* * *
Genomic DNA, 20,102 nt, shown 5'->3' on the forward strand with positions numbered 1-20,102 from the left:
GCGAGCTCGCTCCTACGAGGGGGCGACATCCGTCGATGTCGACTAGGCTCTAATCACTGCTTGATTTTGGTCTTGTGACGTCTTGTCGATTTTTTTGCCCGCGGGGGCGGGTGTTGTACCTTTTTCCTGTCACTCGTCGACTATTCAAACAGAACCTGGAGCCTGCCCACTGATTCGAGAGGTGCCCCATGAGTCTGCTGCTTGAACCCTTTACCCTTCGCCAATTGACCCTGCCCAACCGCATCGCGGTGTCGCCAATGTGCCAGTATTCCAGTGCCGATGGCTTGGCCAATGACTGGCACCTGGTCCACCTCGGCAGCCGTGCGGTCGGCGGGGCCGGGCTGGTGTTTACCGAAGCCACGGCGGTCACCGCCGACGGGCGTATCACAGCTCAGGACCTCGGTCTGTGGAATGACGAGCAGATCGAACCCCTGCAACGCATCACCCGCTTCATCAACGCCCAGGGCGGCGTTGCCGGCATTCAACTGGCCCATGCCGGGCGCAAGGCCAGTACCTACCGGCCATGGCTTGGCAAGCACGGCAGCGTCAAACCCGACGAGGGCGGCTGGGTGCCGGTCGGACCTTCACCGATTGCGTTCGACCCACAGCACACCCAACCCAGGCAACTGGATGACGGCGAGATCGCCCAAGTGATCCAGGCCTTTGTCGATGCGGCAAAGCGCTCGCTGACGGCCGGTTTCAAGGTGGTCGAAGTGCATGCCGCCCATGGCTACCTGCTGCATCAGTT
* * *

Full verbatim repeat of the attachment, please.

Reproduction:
Genomic DNA, 20,102 nt, shown 5'->3' on the forward strand with positions numbered 1-20,102 from the left:
GCGAGCTCGCTCCTACGAGGGGGCGACATCCGTCGATGTCGACTAGGCTCTAATCACTGCTTGATTTTGGTCTTGTGACGTCTTGTCGATTTTTTTGCCCGCGGGGGCGGGTGTTGTACCTTTTTCCTGTCACTCGTCGACTATTCAAACAGAACCTGGAGCCTGCCCACTGATTCGAGAGGTGCCCCATGAGTCTGCTGCTTGAACCCTTTACCCTTCGCCAATTGACCCTGCCCAACCGCATCGCGGTGTCGCCAATGTGCCAGTATTCCAGTGCCGATGGCTTGGCCAATGACTGGCACCTGGTCCACCTCGGCAGCCGTGCGGTCGGCGGGGCCGGGCTGGTGTTTACCGAAGCCACGGCGGTCACCGCCGACGGGCGTATCACAGCTCAGGACCTCGGTCTGTGGAATGACGAGCAGATCGAACCCCTGCAACGCATCACCCGCTTCATCAACGCCCAGGGCGGCGTTGCCGGCATTCAACTGGCCCATGCCGGGCGCAAGGCCAGTACCTACCGGCCATGGCTTGGCAAGCACGGCAGCGTCAAACCCGACGAGGGCGGCTGGGTGCCGGTCGGACCTTCACCGATTGCGTTCGACCCACAGCACACCCAACCCAGGCAACTGGATGACGGCGAGATCGCCCAAGTGATCCAGGCCTTTGTCGATGCGGCAAAGCGCTCGCTGACGGCCGGTTTCAAGGTGGTCGAAGTGCATGCCGCCCATGGCTACCTGCTGCATCAGTT